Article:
The lower house of parliament has passed a bill on registered
partnerships of same-sex couples in its first reading. The bill,
proposed by deputies, will now be sent on to the committee stage, and
then be put to a full vote in the lower house. Bills on registered
partnerships for homosexuals regularly divide opinion in the lower
house irrespective of party affiliations, with the junior government
Christian Democrats the only one uniformly opposed. Supporters of the
bill argue that public opinion polls have found that most Czechs have
no objections to inscribing registered partnerships in the law.
The bill under discussion would, for instance, ensure partners the right to view information on each other's medical condition, and the chance to be treated as next-of-kin as regards inheritance, enjoying the same rights as married heterosexual couple. However, adoption by homosexual couples would remain illegal. Laws on civil unions for gay and lesbian couples are valid in eight European Union states, as well as in Iceland, Norway, and Switzerland. Such partnerships are also legal in six provinces of Spain and the city of London. Hungary allows homosexual couples the same rights as common-law unions.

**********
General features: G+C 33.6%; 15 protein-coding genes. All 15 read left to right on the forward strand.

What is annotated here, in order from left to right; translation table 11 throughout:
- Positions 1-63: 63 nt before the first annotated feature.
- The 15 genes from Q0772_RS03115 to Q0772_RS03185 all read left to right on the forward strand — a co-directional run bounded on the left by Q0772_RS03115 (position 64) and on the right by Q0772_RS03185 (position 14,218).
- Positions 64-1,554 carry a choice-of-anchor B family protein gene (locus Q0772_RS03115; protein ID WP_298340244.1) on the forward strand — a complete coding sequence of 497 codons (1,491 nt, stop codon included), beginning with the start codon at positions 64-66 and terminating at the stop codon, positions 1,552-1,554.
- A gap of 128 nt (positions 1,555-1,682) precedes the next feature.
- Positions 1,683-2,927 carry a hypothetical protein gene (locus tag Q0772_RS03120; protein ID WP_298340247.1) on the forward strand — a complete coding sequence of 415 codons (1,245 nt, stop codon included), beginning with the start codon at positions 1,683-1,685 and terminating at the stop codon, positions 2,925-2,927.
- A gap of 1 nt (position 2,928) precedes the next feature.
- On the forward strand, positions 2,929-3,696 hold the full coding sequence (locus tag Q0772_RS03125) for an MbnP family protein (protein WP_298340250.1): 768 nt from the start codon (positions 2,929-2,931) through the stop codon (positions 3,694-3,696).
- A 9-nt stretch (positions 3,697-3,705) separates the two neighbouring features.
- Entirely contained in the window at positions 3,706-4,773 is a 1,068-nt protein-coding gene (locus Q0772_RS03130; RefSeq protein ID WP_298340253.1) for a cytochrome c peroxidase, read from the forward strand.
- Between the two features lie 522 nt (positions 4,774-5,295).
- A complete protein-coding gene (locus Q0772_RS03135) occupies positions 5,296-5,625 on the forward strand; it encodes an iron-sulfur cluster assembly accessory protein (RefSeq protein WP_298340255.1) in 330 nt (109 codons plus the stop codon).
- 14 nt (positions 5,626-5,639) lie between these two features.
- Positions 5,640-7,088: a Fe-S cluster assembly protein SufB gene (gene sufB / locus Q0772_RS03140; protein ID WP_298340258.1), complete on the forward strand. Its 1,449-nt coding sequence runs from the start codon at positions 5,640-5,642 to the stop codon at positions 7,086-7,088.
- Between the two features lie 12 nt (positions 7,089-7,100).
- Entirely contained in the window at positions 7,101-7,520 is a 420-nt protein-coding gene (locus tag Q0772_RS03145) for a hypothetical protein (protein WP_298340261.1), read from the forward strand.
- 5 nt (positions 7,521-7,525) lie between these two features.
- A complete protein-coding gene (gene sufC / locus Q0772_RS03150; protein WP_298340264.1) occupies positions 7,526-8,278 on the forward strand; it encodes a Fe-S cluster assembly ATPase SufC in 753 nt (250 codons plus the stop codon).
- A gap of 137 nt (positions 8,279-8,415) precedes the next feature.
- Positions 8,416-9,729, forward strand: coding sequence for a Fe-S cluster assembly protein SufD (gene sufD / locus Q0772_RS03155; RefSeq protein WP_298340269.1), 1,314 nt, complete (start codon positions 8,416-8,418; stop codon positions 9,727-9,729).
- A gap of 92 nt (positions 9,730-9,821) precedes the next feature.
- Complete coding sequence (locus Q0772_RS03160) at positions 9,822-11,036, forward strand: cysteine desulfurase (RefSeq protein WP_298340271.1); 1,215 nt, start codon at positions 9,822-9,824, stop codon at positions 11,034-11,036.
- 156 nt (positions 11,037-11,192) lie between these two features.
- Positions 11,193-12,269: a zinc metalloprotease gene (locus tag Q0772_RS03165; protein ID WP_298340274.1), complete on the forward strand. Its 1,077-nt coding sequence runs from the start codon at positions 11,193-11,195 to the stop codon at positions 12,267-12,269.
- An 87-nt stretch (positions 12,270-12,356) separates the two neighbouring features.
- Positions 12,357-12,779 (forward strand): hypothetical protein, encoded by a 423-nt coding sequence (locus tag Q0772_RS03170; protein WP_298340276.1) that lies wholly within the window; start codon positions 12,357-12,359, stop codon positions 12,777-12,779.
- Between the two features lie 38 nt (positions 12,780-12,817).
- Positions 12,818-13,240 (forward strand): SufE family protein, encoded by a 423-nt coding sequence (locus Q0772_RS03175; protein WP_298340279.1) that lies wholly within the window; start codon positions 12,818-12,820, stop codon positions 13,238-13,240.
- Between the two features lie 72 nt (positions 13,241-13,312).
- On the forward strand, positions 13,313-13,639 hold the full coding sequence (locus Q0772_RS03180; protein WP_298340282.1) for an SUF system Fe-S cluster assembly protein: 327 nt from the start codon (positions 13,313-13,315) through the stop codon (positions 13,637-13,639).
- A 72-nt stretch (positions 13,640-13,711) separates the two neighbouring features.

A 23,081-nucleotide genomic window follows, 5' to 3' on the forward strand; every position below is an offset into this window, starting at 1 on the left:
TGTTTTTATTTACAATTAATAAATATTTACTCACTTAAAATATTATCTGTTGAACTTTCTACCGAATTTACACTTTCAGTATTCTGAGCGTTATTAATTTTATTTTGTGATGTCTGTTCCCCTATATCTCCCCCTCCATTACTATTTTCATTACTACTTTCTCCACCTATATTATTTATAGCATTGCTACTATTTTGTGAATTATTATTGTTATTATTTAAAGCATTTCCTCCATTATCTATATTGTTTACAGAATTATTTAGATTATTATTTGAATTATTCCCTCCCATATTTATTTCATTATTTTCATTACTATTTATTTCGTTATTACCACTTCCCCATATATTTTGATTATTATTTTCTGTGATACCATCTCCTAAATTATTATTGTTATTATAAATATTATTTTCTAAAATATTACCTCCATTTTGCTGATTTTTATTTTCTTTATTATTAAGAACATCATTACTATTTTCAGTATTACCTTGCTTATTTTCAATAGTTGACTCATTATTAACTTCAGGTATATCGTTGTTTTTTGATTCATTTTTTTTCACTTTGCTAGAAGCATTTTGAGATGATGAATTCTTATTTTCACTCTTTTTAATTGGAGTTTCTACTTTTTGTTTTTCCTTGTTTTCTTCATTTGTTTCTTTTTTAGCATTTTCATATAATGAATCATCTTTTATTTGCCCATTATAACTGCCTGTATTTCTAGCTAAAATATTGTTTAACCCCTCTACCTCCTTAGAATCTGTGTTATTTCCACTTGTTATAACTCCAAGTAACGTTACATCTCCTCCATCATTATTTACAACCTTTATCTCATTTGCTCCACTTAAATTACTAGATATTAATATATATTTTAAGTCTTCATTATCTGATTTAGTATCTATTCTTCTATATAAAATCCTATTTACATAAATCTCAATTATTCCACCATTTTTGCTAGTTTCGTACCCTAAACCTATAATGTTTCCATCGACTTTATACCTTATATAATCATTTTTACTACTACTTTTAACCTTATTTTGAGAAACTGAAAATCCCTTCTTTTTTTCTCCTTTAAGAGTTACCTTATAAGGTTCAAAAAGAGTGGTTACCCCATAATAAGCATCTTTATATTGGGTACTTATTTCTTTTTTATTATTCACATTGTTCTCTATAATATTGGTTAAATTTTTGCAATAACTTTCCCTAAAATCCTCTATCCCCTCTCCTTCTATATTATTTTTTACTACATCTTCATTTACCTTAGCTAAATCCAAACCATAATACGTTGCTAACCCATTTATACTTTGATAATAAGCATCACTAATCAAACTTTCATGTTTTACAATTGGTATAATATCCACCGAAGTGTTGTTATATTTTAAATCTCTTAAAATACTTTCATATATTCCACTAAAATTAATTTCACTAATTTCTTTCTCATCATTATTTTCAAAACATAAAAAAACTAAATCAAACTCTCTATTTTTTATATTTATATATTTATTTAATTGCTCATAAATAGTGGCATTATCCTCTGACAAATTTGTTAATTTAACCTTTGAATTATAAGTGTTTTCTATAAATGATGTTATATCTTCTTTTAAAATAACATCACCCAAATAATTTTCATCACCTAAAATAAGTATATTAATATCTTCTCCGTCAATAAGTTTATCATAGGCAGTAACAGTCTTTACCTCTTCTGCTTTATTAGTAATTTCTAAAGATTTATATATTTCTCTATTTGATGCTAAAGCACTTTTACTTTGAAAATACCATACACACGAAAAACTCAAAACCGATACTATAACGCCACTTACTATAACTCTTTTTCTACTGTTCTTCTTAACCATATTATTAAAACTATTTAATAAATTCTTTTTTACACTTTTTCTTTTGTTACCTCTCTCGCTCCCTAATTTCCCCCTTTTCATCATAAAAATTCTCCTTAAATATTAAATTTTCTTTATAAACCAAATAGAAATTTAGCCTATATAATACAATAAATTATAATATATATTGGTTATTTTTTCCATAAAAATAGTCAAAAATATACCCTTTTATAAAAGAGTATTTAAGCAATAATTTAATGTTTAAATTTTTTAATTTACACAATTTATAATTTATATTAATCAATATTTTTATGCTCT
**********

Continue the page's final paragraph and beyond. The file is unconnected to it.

The Social Democrat leadership is due to meet on Saturday to discuss Prime Minister Vladimir Spidla's tenure as party chairman just a week after his government was routed in the European Parliament elections. Many of Mr Spidla's own party officials are openly urging him to step down, and say the longer he hangs on, the greater the chances are the party will force him to quit — and ultimately push him out as prime minister as well. If Mr Spidla does not quit as chairman, he will face a vote of confidence in the Central Executive Committee, the highest party organ between congresses. Prime Minister Spidla called the session for July 11. He also faces the threat of the smallest coalition party, the Freedom Union, quitting after poor election showing last week, and a no-confidence vote planned by the main opposition Civic Democrats.
The former Czech President, Vaclav Havel, has said that the United States, the European Union, Japan and South Korea should jointly confront the North Korean dictator Kim Jong Il to compel him to respect basic human rights. Calling Kim Jong Il the "world's worst totalitarian dictator" for being "responsible for the loss of millions of lives," Mr Havel cited accounts of repression by North Korean refugees that had been verified by modern satellite images. In an opinion piece in The Washington Post newspaper, Mr Havel urged the four democratic powers to take a common position and make it clear to Kim Jong Il that "respect for basic human rights is an integral part of any future discussions with Pyongyang". Last week, the Czech Republic reopened its embassy to North Korea. The Czechoslovak embassy to Pyongyang was closed in the early 1990s.